Case studies (or applications stories) are as relevant today as they ever were, even if there aren’t anything like the same number of third-party places to publish them. On your own website, case studies are simply the best way to quickly demonstrate you’re a serious player. I don’t understand why businesses don’t have them front and centre.
Some people worry that the case study they want to describe is at a customer which isn’t very glamorous. Or even worse, at a customer which can’t be named. If you see that as a problem, consider turning the case study into a ‘how to’ article, where the application is the focus. Replace ‘How Acme Engineering used our Blue Widgets to do something’ with ‘ How to achieve something using our Blue Widgets’. This can easily broaden the article’s appeal too.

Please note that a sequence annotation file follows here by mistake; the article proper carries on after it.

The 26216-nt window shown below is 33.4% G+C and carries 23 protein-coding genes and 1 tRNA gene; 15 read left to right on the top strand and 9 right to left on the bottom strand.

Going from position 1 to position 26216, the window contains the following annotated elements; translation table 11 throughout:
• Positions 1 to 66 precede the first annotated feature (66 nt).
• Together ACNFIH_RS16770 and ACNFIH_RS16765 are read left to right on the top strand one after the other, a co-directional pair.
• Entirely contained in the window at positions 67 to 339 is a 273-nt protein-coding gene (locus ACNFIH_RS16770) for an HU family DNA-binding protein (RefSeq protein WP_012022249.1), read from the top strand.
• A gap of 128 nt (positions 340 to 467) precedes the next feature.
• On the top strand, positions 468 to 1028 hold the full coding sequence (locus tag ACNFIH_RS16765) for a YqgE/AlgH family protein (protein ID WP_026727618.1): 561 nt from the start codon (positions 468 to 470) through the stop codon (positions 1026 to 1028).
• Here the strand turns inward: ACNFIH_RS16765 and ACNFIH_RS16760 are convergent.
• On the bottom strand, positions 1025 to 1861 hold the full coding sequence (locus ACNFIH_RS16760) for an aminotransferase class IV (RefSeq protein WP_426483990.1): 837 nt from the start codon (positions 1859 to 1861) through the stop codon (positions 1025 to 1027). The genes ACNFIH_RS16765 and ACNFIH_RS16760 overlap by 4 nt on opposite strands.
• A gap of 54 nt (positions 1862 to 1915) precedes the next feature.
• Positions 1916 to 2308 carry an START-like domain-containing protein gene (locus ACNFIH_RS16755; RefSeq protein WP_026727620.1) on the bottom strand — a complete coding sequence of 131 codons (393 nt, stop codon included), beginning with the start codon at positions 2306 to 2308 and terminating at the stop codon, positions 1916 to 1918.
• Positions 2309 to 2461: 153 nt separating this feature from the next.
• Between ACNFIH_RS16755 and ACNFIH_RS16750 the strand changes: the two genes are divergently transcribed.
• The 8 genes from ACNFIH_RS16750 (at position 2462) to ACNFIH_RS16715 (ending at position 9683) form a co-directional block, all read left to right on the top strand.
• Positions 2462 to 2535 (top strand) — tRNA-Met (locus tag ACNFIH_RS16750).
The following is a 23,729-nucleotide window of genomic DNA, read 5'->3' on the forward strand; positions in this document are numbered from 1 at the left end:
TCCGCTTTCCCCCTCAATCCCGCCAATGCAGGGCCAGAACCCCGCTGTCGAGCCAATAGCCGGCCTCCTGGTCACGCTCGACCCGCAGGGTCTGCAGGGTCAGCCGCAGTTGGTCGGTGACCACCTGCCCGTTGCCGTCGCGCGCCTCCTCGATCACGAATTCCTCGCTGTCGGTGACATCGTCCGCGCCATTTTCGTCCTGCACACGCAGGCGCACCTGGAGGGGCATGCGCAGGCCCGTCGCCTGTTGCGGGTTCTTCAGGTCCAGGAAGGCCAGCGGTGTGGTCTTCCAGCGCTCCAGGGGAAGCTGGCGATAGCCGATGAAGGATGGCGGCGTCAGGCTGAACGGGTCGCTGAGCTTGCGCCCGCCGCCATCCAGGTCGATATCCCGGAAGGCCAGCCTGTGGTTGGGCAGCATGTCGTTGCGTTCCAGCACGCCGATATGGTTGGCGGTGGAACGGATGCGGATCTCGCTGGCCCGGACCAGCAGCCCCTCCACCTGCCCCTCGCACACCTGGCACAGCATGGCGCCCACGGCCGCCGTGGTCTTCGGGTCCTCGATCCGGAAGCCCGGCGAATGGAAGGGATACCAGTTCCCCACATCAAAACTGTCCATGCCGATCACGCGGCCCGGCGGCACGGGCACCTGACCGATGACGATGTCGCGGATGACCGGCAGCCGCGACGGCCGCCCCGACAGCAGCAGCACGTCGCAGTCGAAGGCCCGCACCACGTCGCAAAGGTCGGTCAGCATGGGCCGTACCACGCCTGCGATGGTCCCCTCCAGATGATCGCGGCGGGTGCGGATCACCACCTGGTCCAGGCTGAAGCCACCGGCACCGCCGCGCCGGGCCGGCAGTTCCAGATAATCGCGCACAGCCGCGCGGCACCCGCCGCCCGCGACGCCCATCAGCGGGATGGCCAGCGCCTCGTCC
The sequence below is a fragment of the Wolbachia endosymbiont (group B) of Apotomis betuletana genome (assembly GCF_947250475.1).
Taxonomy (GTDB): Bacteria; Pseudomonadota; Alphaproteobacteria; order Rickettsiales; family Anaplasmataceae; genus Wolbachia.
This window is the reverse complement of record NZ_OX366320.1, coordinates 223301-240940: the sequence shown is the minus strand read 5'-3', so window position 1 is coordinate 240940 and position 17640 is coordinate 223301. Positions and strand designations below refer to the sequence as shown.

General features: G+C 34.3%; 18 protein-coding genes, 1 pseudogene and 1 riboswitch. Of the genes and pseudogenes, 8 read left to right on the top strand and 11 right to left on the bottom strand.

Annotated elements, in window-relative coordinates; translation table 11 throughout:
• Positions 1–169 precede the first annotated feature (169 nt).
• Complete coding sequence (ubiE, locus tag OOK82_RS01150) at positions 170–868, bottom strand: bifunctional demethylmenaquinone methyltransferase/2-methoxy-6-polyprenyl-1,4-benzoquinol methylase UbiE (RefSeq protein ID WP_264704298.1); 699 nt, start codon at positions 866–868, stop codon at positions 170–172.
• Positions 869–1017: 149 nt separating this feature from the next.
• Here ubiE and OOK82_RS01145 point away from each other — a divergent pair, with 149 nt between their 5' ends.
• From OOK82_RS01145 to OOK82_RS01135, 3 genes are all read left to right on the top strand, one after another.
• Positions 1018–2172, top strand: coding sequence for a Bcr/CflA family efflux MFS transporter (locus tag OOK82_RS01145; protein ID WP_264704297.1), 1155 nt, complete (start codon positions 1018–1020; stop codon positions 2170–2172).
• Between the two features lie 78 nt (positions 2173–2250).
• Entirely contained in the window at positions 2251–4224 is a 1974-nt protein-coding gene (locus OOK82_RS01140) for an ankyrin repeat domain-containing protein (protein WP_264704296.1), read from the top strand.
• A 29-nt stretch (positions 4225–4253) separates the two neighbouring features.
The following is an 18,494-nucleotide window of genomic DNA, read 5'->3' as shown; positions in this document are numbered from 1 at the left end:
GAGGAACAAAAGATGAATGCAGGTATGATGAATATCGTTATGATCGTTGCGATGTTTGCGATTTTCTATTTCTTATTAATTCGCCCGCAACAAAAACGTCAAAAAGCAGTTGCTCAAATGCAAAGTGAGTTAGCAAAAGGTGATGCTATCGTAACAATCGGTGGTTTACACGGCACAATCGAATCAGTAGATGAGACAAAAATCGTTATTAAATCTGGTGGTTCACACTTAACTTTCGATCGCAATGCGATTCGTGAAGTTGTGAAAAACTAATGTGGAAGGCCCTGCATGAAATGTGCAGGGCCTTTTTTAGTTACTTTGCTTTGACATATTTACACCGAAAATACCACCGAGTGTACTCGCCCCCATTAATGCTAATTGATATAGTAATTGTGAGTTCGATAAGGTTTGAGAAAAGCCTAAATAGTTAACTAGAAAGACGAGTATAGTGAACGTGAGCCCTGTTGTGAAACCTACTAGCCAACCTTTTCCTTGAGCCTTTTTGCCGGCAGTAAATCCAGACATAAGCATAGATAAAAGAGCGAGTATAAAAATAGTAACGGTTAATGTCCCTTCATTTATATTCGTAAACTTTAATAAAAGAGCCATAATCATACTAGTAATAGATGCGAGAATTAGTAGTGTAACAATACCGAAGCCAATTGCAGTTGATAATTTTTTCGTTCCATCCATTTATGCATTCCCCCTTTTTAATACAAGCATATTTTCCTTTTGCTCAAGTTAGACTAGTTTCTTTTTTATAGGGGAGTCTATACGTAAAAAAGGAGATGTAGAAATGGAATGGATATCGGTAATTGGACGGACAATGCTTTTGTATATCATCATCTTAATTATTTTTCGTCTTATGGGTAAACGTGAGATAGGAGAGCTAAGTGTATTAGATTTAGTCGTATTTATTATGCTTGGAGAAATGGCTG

If you can, do quote names. Prospects relate to people. If I’m the Chief Widget Manager at my company, I might be very interested to see how the Chief Widget Manager at another company was able to sort out an issue that we all have.
Tell a good story. Be familiar with the Three Act Structure. It’s been working for two thousand years. Every great story needs a hero, so be clear: was the customer the hero here, was it the supplier, or was it the product? They can all work.
Write a headline that does justice to the story. You’re not writing an announcement for the financial press, like “The Blue Widget Company Announces Installation Of A £50,000 Blue Widget Extractor At Acme Engineering plc”. You’re writing about how the customer used your stuff and achieved some other stuff.
Returning to the beginning, don’t forget to publicise your case studies wherever you can on your website. I mentioned the home page, but they can – and should – be linked to from product pages and even the ‘about us’ page. Visitors don’t come looking for case studies: they’re one thing you absolutely must draw attention to. If you’ve got a testimonial quote as part of the case study, think about places where you can use that to link to the story.